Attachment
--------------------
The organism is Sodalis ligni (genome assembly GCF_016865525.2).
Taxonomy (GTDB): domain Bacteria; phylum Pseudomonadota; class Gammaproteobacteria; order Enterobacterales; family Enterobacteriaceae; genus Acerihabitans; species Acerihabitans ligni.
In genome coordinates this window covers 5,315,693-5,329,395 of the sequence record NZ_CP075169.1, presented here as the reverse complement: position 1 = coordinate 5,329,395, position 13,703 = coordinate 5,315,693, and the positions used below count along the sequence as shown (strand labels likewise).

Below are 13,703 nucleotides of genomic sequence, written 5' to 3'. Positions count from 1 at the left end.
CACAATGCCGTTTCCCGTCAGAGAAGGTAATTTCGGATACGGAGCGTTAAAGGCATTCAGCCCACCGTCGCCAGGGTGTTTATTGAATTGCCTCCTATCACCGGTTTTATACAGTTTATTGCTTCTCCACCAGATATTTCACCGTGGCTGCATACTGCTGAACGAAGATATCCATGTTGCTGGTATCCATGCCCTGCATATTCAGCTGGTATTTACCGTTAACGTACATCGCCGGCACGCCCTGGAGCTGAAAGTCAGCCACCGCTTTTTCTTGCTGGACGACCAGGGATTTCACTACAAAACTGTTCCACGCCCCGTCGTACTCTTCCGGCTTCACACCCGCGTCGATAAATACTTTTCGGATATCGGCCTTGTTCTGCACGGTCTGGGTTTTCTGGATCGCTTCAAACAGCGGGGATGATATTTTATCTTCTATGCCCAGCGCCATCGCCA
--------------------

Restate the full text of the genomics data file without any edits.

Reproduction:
The organism is Sodalis ligni (genome assembly GCF_016865525.2).
Taxonomy (GTDB): domain Bacteria; phylum Pseudomonadota; class Gammaproteobacteria; order Enterobacterales; family Enterobacteriaceae; genus Acerihabitans; species Acerihabitans ligni.
In genome coordinates this window covers 5,315,693-5,329,395 of the sequence record NZ_CP075169.1, presented here as the reverse complement: position 1 = coordinate 5,329,395, position 13,703 = coordinate 5,315,693, and the positions used below count along the sequence as shown (strand labels likewise).

Below are 13,703 nucleotides of genomic sequence, written 5' to 3'. Positions count from 1 at the left end.
CACAATGCCGTTTCCCGTCAGAGAAGGTAATTTCGGATACGGAGCGTTAAAGGCATTCAGCCCACCGTCGCCAGGGTGTTTATTGAATTGCCTCCTATCACCGGTTTTATACAGTTTATTGCTTCTCCACCAGATATTTCACCGTGGCTGCATACTGCTGAACGAAGATATCCATGTTGCTGGTATCCATGCCCTGCATATTCAGCTGGTATTTACCGTTAACGTACATCGCCGGCACGCCCTGGAGCTGAAAGTCAGCCACCGCTTTTTCTTGCTGGACGACCAGGGATTTCACTACAAAACTGTTCCACGCCCCGTCGTACTCTTCCGGCTTCACACCCGCGTCGATAAATACTTTTCGGATATCGGCCTTGTTCTGCACGGTCTGGGTTTTCTGGATCGCTTCAAACAGCGGGGATGATATTTTATCTTCTATGCCCAGCGCCATCGCCA